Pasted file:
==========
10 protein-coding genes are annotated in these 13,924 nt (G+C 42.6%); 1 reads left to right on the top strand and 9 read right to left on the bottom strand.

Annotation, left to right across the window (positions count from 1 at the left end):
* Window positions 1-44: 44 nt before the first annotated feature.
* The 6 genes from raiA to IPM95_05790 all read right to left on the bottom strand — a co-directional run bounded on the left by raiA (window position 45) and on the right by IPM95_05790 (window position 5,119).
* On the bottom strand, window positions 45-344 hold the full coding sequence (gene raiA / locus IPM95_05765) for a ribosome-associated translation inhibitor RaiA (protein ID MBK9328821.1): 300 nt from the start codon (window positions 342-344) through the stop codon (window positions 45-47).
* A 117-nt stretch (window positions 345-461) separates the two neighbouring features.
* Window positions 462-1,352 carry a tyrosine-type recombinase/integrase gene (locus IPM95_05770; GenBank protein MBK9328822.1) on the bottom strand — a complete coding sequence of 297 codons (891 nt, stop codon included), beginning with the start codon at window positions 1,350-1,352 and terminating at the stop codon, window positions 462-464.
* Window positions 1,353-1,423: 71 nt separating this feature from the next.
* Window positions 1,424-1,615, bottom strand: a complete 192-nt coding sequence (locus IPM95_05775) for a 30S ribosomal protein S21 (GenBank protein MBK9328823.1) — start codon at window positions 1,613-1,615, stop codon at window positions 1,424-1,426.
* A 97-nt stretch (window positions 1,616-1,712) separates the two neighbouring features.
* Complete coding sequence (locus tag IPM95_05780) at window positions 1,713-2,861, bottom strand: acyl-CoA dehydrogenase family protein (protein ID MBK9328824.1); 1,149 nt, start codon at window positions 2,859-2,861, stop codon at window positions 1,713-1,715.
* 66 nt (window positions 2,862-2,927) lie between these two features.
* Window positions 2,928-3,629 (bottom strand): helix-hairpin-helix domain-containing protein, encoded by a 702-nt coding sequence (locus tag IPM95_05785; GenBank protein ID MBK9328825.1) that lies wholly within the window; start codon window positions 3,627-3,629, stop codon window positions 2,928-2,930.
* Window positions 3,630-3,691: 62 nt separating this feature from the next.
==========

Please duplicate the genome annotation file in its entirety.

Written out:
10 protein-coding genes are annotated in these 13,924 nt (G+C 42.6%); 1 reads left to right on the top strand and 9 read right to left on the bottom strand.

Annotation, left to right across the window (positions count from 1 at the left end):
* Window positions 1-44: 44 nt before the first annotated feature.
* The 6 genes from raiA to IPM95_05790 all read right to left on the bottom strand — a co-directional run bounded on the left by raiA (window position 45) and on the right by IPM95_05790 (window position 5,119).
* On the bottom strand, window positions 45-344 hold the full coding sequence (gene raiA / locus IPM95_05765) for a ribosome-associated translation inhibitor RaiA (protein ID MBK9328821.1): 300 nt from the start codon (window positions 342-344) through the stop codon (window positions 45-47).
* A 117-nt stretch (window positions 345-461) separates the two neighbouring features.
* Window positions 462-1,352 carry a tyrosine-type recombinase/integrase gene (locus IPM95_05770; GenBank protein MBK9328822.1) on the bottom strand — a complete coding sequence of 297 codons (891 nt, stop codon included), beginning with the start codon at window positions 1,350-1,352 and terminating at the stop codon, window positions 462-464.
* Window positions 1,353-1,423: 71 nt separating this feature from the next.
* Window positions 1,424-1,615, bottom strand: a complete 192-nt coding sequence (locus IPM95_05775) for a 30S ribosomal protein S21 (GenBank protein MBK9328823.1) — start codon at window positions 1,613-1,615, stop codon at window positions 1,424-1,426.
* A 97-nt stretch (window positions 1,616-1,712) separates the two neighbouring features.
* Complete coding sequence (locus tag IPM95_05780) at window positions 1,713-2,861, bottom strand: acyl-CoA dehydrogenase family protein (protein ID MBK9328824.1); 1,149 nt, start codon at window positions 2,859-2,861, stop codon at window positions 1,713-1,715.
* 66 nt (window positions 2,862-2,927) lie between these two features.
* Window positions 2,928-3,629 (bottom strand): helix-hairpin-helix domain-containing protein, encoded by a 702-nt coding sequence (locus tag IPM95_05785; GenBank protein ID MBK9328825.1) that lies wholly within the window; start codon window positions 3,627-3,629, stop codon window positions 2,928-2,930.
* Window positions 3,630-3,691: 62 nt separating this feature from the next.